Men's Volleyball: 'Eaters outlast Bruins

LOS ANGELES — John Speraw may have taken his talents to Westwood, but the balance of power, at least for now, remains at his former UC Irvine home.

For the second time this season, the Anteaters, who Speraw led to three NCAA titles in a 10-season tenure that ended when he returned to his alma mater in the recent off-season, topped the Bruins in five games.

This time, the 25-19, 22-25, 20-25, 25-20, 15-11 Mountain Pacific Sports Federation men's volleyball triumph came at Pauley Pavilion.

UCI had previously topped UCLA in five sets at a season-opening tournament in Santa Barbara.

"It's so fun to be the mid-major and come in and win against a school that has every resource available to it," said UCI Coach David Kniffin, who was part of two of UCI's NCAA titles as an assistant to Speraw. "When it comes down to it, it's decided by who can execute within the confines of points."

The Anteaters (7-3, 4-2 in the MPSF), to some degree, saved their best for last. They hit .500 on 14 swings in the fifth game, had three blocks for points, and allowed the Bruins (6-4, 3-4) to make all four service errors in the set. UCI also was successful on all 11 of its sideout opportunities.

UCLA missed 19 serves in the match, including match point, when junior middle blocker Spencer Rowe was called for a foot fault, while launching a serve well beyond the opposing end line. The Bruins had only one ace.

UCI had five aces and 12 service errors, with junior middle blocker Collin Mehring floating four aces, two of which crawled over the tape to land on the UCLA side.

Sophomore Michael Brinkley may have been the brightest shining star for the winners. The 5-foot-10 libero had a career-best 20 digs and added three assists to help UCI post a 53-49 advantage in digs.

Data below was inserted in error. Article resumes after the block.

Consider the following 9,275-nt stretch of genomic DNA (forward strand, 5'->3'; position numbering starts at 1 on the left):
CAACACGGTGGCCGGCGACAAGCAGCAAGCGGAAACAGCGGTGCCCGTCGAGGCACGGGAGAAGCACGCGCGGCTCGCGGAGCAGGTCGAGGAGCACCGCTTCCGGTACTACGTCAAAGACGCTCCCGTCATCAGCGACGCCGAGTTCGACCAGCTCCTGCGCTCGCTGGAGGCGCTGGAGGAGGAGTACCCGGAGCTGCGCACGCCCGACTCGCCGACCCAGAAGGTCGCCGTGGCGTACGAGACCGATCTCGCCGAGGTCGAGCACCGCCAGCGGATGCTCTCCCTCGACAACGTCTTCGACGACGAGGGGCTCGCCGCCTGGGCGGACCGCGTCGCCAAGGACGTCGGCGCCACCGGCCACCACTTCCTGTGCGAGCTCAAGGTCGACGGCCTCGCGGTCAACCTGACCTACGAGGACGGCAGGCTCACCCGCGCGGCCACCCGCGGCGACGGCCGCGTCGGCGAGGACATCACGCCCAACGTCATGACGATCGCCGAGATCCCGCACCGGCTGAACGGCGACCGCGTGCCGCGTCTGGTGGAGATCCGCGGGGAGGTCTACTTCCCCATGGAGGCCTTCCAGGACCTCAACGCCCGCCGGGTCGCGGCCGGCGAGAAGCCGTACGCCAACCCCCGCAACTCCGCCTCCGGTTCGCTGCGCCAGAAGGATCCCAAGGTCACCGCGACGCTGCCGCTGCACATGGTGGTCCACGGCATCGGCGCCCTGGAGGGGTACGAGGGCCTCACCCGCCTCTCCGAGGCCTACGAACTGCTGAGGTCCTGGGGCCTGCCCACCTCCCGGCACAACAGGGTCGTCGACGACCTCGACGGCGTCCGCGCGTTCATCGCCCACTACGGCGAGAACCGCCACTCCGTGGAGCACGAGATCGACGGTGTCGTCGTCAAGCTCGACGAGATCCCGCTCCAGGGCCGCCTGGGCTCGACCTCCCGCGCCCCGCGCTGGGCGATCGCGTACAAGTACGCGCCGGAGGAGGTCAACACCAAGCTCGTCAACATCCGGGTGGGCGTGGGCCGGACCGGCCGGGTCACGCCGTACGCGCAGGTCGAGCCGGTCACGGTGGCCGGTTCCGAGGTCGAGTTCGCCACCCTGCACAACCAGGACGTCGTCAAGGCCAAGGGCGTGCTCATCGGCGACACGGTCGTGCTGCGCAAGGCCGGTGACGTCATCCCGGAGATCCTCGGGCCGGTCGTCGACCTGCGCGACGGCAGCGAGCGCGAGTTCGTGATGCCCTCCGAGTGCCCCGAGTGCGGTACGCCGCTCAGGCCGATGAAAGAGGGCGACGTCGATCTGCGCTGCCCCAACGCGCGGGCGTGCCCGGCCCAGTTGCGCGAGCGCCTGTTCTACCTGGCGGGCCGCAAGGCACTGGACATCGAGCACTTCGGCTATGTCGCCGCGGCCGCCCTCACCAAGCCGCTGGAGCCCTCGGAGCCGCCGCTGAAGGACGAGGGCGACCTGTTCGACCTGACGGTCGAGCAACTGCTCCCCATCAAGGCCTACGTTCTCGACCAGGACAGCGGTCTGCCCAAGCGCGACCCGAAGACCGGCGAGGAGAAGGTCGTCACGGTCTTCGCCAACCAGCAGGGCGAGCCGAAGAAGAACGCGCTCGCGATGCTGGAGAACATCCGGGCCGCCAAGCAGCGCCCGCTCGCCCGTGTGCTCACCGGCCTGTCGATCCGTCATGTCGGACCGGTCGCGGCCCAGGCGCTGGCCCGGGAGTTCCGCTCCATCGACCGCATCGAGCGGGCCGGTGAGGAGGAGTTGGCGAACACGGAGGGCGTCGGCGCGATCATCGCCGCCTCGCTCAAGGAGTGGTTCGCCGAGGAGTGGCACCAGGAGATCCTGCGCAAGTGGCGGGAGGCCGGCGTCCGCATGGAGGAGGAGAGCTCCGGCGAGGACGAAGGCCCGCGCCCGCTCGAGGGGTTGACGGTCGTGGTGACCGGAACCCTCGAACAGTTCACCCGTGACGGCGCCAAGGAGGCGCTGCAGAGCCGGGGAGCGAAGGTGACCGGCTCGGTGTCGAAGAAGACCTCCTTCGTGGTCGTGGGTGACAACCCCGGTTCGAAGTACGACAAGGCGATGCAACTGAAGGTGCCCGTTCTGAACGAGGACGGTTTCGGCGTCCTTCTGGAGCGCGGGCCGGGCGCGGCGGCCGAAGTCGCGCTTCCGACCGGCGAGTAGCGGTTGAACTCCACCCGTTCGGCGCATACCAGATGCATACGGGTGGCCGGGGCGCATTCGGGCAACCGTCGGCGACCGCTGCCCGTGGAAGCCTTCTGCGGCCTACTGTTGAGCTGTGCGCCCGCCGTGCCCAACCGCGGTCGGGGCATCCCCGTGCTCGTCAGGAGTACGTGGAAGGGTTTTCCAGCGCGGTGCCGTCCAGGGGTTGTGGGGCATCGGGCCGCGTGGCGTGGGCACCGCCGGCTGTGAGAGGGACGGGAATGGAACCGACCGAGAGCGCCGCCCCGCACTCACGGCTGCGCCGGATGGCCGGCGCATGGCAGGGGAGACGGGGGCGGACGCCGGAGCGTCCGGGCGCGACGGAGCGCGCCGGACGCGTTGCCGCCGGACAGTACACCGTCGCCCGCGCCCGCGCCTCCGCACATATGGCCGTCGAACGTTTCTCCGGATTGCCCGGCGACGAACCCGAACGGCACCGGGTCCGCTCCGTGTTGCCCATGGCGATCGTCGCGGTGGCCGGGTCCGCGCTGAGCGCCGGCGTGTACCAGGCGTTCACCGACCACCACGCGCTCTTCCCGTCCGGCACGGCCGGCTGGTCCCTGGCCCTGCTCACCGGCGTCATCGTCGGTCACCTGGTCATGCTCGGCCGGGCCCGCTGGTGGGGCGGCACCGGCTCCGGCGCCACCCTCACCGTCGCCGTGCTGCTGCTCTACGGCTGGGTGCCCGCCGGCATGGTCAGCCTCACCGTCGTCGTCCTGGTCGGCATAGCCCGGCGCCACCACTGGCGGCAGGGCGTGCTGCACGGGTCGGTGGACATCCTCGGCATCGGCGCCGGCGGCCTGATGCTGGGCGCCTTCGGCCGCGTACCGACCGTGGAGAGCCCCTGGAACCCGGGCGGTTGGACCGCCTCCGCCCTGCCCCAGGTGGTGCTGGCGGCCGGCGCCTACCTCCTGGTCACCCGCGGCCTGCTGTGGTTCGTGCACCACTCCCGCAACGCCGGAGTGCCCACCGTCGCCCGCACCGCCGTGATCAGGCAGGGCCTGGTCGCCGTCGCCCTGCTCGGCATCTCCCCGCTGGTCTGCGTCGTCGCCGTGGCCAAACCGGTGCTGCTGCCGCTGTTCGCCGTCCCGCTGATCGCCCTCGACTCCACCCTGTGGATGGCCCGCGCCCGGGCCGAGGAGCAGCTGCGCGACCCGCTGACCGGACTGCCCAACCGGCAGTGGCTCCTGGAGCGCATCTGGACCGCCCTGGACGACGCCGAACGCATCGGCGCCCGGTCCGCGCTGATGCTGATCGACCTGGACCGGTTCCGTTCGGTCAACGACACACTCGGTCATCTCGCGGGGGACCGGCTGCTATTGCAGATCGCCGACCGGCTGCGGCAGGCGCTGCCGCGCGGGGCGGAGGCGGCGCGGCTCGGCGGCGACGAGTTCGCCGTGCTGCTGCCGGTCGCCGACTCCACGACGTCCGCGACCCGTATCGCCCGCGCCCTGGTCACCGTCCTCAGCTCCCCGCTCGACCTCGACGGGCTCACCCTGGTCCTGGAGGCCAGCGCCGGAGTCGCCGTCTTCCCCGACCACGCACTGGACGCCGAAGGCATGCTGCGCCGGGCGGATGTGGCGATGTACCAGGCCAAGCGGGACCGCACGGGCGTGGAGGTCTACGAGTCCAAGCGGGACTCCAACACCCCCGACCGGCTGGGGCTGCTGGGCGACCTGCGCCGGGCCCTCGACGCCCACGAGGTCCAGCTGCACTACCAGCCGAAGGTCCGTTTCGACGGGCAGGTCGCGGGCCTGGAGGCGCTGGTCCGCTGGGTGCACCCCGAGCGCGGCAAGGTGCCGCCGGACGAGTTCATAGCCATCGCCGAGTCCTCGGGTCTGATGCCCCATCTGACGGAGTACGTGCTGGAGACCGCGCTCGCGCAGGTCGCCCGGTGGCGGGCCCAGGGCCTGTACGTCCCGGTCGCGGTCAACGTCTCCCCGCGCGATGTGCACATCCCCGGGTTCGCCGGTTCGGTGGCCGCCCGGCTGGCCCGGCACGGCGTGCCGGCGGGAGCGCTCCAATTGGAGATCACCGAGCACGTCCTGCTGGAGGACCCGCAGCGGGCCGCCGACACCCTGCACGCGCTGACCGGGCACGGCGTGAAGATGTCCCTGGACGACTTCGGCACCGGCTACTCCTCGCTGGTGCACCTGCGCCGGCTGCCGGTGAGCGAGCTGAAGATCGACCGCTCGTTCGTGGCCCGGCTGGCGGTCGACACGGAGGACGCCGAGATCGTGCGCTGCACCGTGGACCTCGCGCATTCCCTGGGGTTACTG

Senior Kevin Tillie, a returning All-American outside hitter, had a team-best 17 kills and hit .325 for UCI. Tillie, who used a full repertoire of power and finesse while attacking at the net, also chipped in seven digs, one solo block and three block assists.

Sophomore opposite Zack La Cavera had 15 kills, including three critical swings for points in the decisive set. He finished hitting .306, while adding eight digs and two block assists.

Mehring led the 'Eaters with four block assists and his nine kills came on 11 swings (a .727 clip).

Junior setter Daniel Stork, who replaced starter Chris Austin in the third set with UCI trailing, 14-9, finished with 24 assists, six fewer than Austin. But Kniffin said shifting to Stork was clearly beneficial.

UCI, which improved to 3-1 in five-game matches this season (UCLA is now 5-3), never trailed in the fifth set. After the two teams traded points through 7-7, two La Cavera kills gave the visitors a 9-7 cushion and UCLA was behind to the end.

"I think it just felt like we were more composed mentally for the match, from the outset and in all the pressure situations," Kniffin said. "I looked on the court and I thought we were the more confident team."

Brinkley, whose previous career-high was 16 digs earlier this season against UCLA, said there may be some extra motivation when playing the Bruins.

"Maybe I just like playing against UCLA and my old coach," said Brinkley, who was singled out by Kniffin.

"He's just a joy to watch," Kniffin said of his second-year starter. "That kid makes everybody around him better. Even beyond his [dig] numbers, so much of what he does in not quantifiable. He runs the defense for us."

UCI hit .313 for the match, 23 points better than the Bruins, who received 63 assists from junior setter Connor Bannan, a Corona del Mar High product.

UCI also held the edge in team blocks, 9.5 to 7.

Twitter: @BarryFaulkner5

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